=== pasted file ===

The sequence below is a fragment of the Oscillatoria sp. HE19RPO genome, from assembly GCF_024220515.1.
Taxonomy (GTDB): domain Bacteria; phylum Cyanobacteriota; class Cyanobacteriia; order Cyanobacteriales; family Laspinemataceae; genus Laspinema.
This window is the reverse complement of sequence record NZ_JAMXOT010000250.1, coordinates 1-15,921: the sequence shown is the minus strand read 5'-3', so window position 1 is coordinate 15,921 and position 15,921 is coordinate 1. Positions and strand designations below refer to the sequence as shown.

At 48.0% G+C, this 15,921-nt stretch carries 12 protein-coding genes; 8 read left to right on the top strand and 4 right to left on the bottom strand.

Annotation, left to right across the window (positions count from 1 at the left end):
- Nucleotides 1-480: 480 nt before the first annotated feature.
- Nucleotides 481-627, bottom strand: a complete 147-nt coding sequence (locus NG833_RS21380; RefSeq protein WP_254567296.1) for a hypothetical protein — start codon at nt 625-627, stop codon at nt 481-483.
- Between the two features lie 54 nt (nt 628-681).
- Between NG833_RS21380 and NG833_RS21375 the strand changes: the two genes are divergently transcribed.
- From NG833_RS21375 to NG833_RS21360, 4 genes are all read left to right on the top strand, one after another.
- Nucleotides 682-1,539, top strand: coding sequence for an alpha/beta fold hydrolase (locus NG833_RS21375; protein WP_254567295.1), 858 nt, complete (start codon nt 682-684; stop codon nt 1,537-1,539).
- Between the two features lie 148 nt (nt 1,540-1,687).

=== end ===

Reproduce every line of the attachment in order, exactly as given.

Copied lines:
The sequence below is a fragment of the Oscillatoria sp. HE19RPO genome, from assembly GCF_024220515.1.
Taxonomy (GTDB): domain Bacteria; phylum Cyanobacteriota; class Cyanobacteriia; order Cyanobacteriales; family Laspinemataceae; genus Laspinema.
This window is the reverse complement of sequence record NZ_JAMXOT010000250.1, coordinates 1-15,921: the sequence shown is the minus strand read 5'-3', so window position 1 is coordinate 15,921 and position 15,921 is coordinate 1. Positions and strand designations below refer to the sequence as shown.

At 48.0% G+C, this 15,921-nt stretch carries 12 protein-coding genes; 8 read left to right on the top strand and 4 right to left on the bottom strand.

Annotation, left to right across the window (positions count from 1 at the left end):
- Nucleotides 1-480: 480 nt before the first annotated feature.
- Nucleotides 481-627, bottom strand: a complete 147-nt coding sequence (locus NG833_RS21380; RefSeq protein WP_254567296.1) for a hypothetical protein — start codon at nt 625-627, stop codon at nt 481-483.
- Between the two features lie 54 nt (nt 628-681).
- Between NG833_RS21380 and NG833_RS21375 the strand changes: the two genes are divergently transcribed.
- From NG833_RS21375 to NG833_RS21360, 4 genes are all read left to right on the top strand, one after another.
- Nucleotides 682-1,539, top strand: coding sequence for an alpha/beta fold hydrolase (locus NG833_RS21375; protein WP_254567295.1), 858 nt, complete (start codon nt 682-684; stop codon nt 1,537-1,539).
- Between the two features lie 148 nt (nt 1,540-1,687).